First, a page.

Thursday, November 13, 2014
Rant #1,322: Saving a Life
The Heimlich Maneuver, or whatever it is called today, has been in the news recently in New York.
Evidently, a severely autistic young woman choked to death on a piece of food when her handler, who was supposed to be by her side at all times, stepped away for a moment or two.
The whole story is a tragedy, and if only her handler had been by her side, this maneuver could have been used, and the autistic woman's life might have been saved.
This maneuver--which has various permutations, but the main one is standing behind an adult who is choking, coming in from the back, placing your clenched fist right below the rib cage, and pushing in--has been around for a long time. I think I first heard about it in the 1970s.
Previous to this, if someone was choking, you hit them on the back, gave them water, etc. This was found not to be very effective.
Anyway, the reason I bring this whole thing up is that I am going to tell you about a brief episode that happened more than 20 years ago between myself and my daughter.
I was divorcing her mother at the time, and I had weekend visitation. We went to a local McDonald's as we always did, because my daughter adored McDonald's at the time. She was about four years old, and she just loved that place, so we ate there every time I saw her.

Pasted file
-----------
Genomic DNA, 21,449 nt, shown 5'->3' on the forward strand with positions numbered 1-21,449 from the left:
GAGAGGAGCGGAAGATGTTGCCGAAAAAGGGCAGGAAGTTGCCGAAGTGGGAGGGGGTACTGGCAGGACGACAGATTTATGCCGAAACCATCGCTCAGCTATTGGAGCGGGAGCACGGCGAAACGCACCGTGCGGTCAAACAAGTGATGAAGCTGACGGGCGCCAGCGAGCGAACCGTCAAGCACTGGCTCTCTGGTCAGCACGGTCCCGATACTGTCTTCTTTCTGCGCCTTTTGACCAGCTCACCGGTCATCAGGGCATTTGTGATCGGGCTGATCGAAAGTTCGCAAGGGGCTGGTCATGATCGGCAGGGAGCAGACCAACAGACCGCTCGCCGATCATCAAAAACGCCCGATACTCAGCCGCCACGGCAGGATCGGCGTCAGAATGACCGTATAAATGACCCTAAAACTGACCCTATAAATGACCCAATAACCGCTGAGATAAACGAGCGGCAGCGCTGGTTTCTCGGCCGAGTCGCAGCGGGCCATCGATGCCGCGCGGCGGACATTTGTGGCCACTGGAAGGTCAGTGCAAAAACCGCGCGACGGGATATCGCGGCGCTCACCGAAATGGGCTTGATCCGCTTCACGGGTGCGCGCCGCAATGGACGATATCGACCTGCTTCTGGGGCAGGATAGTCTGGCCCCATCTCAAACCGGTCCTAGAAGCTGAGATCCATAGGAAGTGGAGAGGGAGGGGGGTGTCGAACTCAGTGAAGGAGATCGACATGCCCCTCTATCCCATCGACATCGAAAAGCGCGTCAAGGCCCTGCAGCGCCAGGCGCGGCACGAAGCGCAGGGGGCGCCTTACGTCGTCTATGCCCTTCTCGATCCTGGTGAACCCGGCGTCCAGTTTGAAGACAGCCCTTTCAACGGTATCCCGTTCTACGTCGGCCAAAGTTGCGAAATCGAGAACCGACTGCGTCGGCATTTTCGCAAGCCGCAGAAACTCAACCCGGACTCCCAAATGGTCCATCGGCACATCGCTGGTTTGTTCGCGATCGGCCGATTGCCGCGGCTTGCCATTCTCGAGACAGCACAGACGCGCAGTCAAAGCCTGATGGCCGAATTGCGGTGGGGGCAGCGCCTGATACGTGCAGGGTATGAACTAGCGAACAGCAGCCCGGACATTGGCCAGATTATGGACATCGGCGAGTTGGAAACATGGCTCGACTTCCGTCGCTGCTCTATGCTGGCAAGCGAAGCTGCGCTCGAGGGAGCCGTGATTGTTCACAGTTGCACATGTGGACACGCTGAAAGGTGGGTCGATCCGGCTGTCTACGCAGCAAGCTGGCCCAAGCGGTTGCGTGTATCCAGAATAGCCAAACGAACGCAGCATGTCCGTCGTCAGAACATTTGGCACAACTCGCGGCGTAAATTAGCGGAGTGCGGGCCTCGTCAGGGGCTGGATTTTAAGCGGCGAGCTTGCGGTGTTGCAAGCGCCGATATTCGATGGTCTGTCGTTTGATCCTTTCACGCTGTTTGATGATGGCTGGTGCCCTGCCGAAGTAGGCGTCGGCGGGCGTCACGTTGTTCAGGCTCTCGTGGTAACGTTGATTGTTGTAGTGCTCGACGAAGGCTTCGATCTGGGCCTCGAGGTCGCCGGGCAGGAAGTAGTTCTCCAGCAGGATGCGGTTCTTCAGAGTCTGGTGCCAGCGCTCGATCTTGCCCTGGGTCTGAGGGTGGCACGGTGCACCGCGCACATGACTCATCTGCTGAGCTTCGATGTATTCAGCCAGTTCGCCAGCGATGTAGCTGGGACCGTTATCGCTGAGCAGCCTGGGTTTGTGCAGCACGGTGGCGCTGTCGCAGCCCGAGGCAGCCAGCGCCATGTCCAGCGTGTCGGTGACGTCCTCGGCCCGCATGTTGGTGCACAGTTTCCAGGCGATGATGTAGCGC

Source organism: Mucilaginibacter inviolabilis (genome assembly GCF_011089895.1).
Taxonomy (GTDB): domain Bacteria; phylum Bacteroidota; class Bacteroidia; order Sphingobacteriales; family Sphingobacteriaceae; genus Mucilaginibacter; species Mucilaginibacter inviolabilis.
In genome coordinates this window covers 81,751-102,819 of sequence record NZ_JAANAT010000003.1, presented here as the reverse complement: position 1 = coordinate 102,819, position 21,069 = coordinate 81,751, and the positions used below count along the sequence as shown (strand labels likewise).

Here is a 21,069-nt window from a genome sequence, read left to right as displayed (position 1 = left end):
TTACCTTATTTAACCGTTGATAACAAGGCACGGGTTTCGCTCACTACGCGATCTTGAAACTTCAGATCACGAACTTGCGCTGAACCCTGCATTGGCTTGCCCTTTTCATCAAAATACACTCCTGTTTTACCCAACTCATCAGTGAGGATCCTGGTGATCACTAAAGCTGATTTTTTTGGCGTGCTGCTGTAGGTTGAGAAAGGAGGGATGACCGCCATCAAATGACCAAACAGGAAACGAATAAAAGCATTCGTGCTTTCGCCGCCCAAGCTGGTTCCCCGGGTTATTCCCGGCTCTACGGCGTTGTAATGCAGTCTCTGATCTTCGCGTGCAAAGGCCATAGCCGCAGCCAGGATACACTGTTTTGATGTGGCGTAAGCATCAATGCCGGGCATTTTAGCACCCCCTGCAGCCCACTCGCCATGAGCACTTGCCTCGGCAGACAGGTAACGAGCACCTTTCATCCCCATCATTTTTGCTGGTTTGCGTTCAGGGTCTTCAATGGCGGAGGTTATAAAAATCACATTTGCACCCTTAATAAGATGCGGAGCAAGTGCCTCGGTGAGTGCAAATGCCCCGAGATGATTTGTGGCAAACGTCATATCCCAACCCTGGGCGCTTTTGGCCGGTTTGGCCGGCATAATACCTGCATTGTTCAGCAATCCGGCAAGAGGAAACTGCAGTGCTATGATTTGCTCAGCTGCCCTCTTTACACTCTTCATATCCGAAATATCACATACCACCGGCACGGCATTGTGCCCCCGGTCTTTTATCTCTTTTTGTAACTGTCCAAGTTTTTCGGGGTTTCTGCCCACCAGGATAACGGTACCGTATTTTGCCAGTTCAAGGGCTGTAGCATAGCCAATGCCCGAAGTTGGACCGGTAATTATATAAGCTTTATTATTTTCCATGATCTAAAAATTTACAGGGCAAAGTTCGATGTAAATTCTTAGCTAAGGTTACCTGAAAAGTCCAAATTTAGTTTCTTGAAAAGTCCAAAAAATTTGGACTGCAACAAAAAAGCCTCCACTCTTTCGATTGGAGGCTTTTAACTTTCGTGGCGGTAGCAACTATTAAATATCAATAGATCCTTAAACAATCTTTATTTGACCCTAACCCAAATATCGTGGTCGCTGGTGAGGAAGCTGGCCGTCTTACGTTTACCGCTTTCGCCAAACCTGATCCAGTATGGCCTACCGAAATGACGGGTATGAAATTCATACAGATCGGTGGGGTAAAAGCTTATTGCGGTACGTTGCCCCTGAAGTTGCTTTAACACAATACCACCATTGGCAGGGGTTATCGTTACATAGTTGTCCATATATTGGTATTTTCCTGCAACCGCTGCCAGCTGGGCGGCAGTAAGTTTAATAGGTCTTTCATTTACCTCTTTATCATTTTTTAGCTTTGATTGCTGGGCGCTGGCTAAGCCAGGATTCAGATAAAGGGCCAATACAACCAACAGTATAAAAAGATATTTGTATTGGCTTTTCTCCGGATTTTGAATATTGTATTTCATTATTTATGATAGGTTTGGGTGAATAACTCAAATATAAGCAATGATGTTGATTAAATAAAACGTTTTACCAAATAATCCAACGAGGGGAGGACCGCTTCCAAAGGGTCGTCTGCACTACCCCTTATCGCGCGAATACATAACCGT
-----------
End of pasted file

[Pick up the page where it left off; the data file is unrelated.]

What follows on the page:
Anyway, we got our usual meals, me a Big Mac and her a Kid's Meal with a cheeseburger.
We were eating, and all of a sudden, my daughter starting turning colors. She wasn't really coughing or gagging, but I could see that something was wrong.
I jumped up, realized that a piece of the hamburger was caught in her throat, and really without thinking, applied the Heimlich Maneuver to her little frame.
By the second or third push, the piece of hamburger popped out of her throat and mouth like a missile coming off the launch pad.
She got her color back, I asked how she was doing, and when everything settled down, we continued to eat, almost as if nothing had happened.
I remember an elderly gentleman sitting at the next table said to me, "Good job," and that was pretty much that.
Happily, I have not had to do something like this again since that time.
So the current story conjured up that prior incident between myself and my daughter.
And the funny thing is that now that my daughter is 26, she still remembers the incident, even though it happened when she was such a young kid.
Anyway, if you don't know the Heimlich Maneuver, it can safely be applied to anyone, even pregnant women and babies, but it has to be done in a certain way based on who you are applying it to.
It is simple to learn, and thank God I was watching the news closely during those years, because that is where I learned how to apply it. If I didn't know what to do, who knows what would have happened.
People choke on food all the time, and not just little kids who are constantly putting things in their mouths, but older people too.
It is a good thing to know, and you can always keep it in your back pocket and pull it out when needed.
So learn the maneuver, especially during the holiday season, when eating is almost as important as the gift giving.
I saved my daughter's life all those years ago, and I just wonder if the handler was around, whether this young autistic woman would still be around too.
Posted by Larry at 2:01 AM